In some ways, I feel completely inadequate writing a post about when “for better” turns to “for worse.” Not because my marriage has always been easy and uncomplicated. My husband and I have had our share of difficulties in our just-shy-of-nine-year-old marriage.
Mostly, I feel inadequate because I’m going through a difficult time in my spiritual life. My faith is lukewarm at best and my heart longs for something that I can’t put into words.
To write a post for a blog called “Speaking in Faith” might not be a good fit for someone in my position.
However, I am thankful that even though I don’t feel faithful, God always is and his faithfulness doesn’t change. Even in the dredges, even in the muck and mire, my faith is what sustains me. It sustains me in the each breath I take. It sustains me when I’m a despicable human being. It sustains me when my marriage can’t be classified as “happily ever after.”
While most of us would say that we know the princess fairytale to be unattainable, we conversely admit that we wouldn’t mind being swept off our feet by a handsome prince and carried off into the sunset to live out the rest of our days in perfectly wedded bliss.
But fairytales don’t tell us what happens during happily ever after. We don’t get to experience the argument that ensues when Cinderella discovers that Prince Charming has been checking out the ladies in waiting. They never give us a peek at what happens when Prince Charming opens the credit card bill and discovers that Cinderella maxed out the card to pay for the designer drapes she just had to put up in the master suite.
The truth is that, just as in life, we are never promised a “happily ever after.” In fact, we’re promised to be mocked, scorned, and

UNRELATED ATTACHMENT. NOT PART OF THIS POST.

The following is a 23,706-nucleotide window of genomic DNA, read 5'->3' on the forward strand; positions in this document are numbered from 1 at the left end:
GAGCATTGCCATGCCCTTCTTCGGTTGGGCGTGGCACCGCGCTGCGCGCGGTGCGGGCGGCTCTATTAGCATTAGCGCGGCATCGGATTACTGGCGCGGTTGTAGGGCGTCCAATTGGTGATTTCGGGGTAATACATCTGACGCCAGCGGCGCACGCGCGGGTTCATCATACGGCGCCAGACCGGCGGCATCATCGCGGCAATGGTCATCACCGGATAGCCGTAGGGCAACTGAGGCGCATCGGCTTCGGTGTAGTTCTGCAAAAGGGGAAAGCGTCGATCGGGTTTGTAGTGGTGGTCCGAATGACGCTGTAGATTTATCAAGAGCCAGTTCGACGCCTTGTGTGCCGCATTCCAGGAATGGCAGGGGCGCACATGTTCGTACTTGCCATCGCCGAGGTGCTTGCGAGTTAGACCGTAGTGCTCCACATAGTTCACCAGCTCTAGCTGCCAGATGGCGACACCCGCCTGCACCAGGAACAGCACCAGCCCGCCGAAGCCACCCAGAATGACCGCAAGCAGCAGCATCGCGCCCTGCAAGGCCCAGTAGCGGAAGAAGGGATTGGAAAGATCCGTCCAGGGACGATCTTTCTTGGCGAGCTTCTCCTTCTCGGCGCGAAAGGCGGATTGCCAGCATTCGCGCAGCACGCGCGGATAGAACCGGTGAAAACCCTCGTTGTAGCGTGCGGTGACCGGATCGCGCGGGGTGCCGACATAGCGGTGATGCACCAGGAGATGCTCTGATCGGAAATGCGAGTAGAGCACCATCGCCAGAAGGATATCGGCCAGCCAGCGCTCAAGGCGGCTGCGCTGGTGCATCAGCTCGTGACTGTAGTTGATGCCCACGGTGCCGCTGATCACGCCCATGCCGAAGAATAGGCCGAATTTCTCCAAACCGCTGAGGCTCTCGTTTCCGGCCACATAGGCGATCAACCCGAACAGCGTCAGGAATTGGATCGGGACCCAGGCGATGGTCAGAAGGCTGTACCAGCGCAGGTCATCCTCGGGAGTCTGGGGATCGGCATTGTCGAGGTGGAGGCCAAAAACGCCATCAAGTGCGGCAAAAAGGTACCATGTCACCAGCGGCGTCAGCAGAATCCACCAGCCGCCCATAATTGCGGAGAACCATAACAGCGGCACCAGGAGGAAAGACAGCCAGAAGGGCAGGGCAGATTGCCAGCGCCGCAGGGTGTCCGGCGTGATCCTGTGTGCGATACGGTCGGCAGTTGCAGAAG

ridiculed for our faith. We’re to expect suffering and sorrow, not because it’s a state of human affairs, but because we live in a fallen world.
Living in this world gives way to much heartache, including heartache in marriage. If you put two completely imperfect people into a
permanent relationship, there’s going to be some (or a lot) of friction. It’s going to be an imperfect marriage.
There are a lot of “for better” moments in marriage. I really do enjoy being married. There is an intimacy I have with my husband that
I don’t share with any other human on this planet. While we are two very different people, we are one person together. I can’t tell you how many times I have had a conversation without finishing sentences just because we know exactly what the other is thinking. I know that he loves me despite my imperfections. He knows that I’ll support the decisions he makes as the head of our home. We share inside jokes and have learned to resolve our differences in a loving manner. Some of the most important, beautiful, wonderful, incredible moments of my life have been shared with him.
Those moments make the “for worse” a little more bearable. I know that getting through those difficult times will lead to more of the “for